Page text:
Less than a third of Wisconsin children on Medicaid were tested for lead poisoning at ages 1 and 2 last year, despite a federal requirement that all such children get the testing, a new state report says.
Children on Medicaid are three times as likely to have lead poisoning than other children, so many children who could face developmental problems from lead exposure are not being identified, a Madison pediatrician said.
“We’re missing a lot of kids,” said Dr. Beth Neary, who is on the steering committee of the Wisconsin Environmental Health Network. “We’re missing a lot of opportunities to prevent further poisoning and to intervene.”
Elizabeth Goodsitt, spokeswoman for the state Department of Health Services, said the department “is working with multiple partners at the state and local levels to provide outreach to families, communities, and health care providers on the importance of blood lead testing in an effort to increase testing.”
In 2016, 32 percent of children on Medicaid were tested for lead poisoning at ages 1 and 2, according to a health department report released this month.
In 2014, 42 percent of such children got the testing. It has been required by the federal government since 1992, though it’s unclear how much the rule is enforced.
At greater risk
Children on Medicaid, the state-federal health program for low-income people, are at greater risk for lead poisoning largely because they are more likely to live in older housing with lead paint.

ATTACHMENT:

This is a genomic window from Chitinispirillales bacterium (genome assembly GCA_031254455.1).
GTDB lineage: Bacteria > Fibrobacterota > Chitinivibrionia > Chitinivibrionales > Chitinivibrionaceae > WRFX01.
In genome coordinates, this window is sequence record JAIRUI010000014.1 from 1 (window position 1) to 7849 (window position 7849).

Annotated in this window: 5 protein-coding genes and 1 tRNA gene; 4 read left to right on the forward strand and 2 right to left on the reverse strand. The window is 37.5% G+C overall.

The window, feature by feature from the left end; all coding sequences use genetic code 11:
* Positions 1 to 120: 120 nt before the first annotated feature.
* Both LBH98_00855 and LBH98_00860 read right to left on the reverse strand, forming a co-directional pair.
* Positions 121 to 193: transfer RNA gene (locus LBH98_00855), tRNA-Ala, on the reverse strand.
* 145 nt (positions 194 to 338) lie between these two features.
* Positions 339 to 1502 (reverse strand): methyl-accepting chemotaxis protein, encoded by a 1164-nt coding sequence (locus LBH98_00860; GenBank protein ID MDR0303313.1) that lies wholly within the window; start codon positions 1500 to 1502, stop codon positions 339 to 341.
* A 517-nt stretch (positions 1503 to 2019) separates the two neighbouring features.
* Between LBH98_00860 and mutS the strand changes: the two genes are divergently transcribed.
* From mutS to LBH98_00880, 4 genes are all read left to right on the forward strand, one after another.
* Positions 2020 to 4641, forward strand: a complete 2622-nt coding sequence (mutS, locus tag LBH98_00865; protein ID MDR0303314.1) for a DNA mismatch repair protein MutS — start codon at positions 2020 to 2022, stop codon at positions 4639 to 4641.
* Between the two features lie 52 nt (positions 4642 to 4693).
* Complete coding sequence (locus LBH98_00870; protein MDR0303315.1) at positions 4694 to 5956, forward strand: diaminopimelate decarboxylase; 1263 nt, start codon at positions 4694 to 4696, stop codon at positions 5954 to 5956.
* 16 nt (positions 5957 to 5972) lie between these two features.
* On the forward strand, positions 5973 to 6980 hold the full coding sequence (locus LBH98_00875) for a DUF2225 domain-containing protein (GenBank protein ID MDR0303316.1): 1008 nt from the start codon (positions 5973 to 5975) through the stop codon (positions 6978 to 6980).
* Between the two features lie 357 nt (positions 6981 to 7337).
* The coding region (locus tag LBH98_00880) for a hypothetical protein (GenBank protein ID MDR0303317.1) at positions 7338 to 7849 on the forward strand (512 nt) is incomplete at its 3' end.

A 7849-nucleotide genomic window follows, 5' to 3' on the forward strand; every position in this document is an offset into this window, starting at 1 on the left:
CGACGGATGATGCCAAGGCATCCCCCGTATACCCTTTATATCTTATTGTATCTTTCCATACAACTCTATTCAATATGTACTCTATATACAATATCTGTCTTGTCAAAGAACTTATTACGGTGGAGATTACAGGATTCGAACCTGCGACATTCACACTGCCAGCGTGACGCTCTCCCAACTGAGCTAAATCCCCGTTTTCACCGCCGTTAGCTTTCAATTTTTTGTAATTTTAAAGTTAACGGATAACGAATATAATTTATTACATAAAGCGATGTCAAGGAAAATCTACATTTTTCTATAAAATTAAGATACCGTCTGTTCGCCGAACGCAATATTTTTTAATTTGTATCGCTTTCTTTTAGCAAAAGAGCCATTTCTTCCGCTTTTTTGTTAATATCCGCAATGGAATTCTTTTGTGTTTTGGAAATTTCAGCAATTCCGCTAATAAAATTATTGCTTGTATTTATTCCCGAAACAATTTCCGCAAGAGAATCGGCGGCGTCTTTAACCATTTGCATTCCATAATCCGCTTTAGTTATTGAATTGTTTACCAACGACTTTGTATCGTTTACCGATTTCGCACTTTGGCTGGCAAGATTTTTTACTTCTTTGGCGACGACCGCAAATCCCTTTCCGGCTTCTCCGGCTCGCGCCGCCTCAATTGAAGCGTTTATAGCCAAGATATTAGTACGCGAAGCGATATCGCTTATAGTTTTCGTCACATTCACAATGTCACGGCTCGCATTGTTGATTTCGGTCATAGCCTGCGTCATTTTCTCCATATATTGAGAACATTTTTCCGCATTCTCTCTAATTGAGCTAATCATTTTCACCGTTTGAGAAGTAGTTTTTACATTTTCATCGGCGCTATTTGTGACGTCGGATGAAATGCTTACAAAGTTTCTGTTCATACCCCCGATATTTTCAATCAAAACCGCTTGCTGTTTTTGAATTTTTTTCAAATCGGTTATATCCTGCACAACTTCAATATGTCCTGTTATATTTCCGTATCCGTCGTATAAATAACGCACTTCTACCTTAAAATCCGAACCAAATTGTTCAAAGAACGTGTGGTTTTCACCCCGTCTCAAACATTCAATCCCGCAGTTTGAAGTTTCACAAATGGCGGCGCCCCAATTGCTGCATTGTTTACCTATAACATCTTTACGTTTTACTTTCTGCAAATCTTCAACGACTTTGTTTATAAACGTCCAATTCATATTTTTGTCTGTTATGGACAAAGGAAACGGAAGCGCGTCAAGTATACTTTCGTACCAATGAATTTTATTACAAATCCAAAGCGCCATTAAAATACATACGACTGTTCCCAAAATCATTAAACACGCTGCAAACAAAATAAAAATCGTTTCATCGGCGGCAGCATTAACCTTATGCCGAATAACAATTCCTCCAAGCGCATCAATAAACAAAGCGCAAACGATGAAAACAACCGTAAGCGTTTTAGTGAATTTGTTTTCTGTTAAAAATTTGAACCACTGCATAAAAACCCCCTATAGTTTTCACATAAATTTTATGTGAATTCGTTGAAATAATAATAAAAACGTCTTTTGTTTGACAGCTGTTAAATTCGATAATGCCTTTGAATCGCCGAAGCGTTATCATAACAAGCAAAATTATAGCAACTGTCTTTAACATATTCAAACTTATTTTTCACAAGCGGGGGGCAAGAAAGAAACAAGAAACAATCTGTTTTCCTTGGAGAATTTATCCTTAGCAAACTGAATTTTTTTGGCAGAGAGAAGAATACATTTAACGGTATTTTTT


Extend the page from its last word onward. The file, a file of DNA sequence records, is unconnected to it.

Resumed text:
Testing among all children under age 6 has declined in Wisconsin since 2010, when more than 106,000 children were screened. The figure dropped last year to 87,000, about 20 percent of children under 6.
From 2006 to 2011, the state sent report cards to doctors who had 25 or more children on Medicaid, telling them how many of the patients had been tested and listing those who hadn’t. The report cards boosted testing rates, the health department said.
The program stopped after 2011 because Congress decreased funding to the Centers for Disease Control and Prevention’s lead poisoning prevention program, Goodsitt said.
The CDC grant to the state was reinstated in September 2014, leading the health department to resume the report cards in November 2016, she said.
That could boost testing rates again starting this year, Neary said.
Last year, 60 percent of 1-year-olds and 48 percent of 2-year-olds on Medicaid were tested for lead poisoning, but 32 percent were screened at both ages. Among children ages 3 to 5 who hadn’t been previously tested, 14 percent were tested.
Blood lead levels typically are highest between 18 and 36 months of age, when children become mobile and frequently put their hands in their mouths, the health department said.
“A normal blood lead test at 1 year of age does not mean the child is not at risk for lead poisoning later on,” the new report said.
Despite Wisconsin’s decline in testing in recent years, the state screens a higher proportion of children than the national average, according to the health department.
Last year, 5 percent of all children tested in the state had blood lead levels considered problematic. The rate generally has gone down in recent years but remains above the national average.
Tests positive for lead poisoning can lead to home inspections resulting in the removal of lead paint, contaminated soil and other sources of lead, Neary said. In extreme cases, a treatment called chelation can remove lead from the body.
The measures can decrease the risk of developmental problems, such as learning disabilities and behavioral problems related to brain damage, but can’t undo harm already done, Neary said.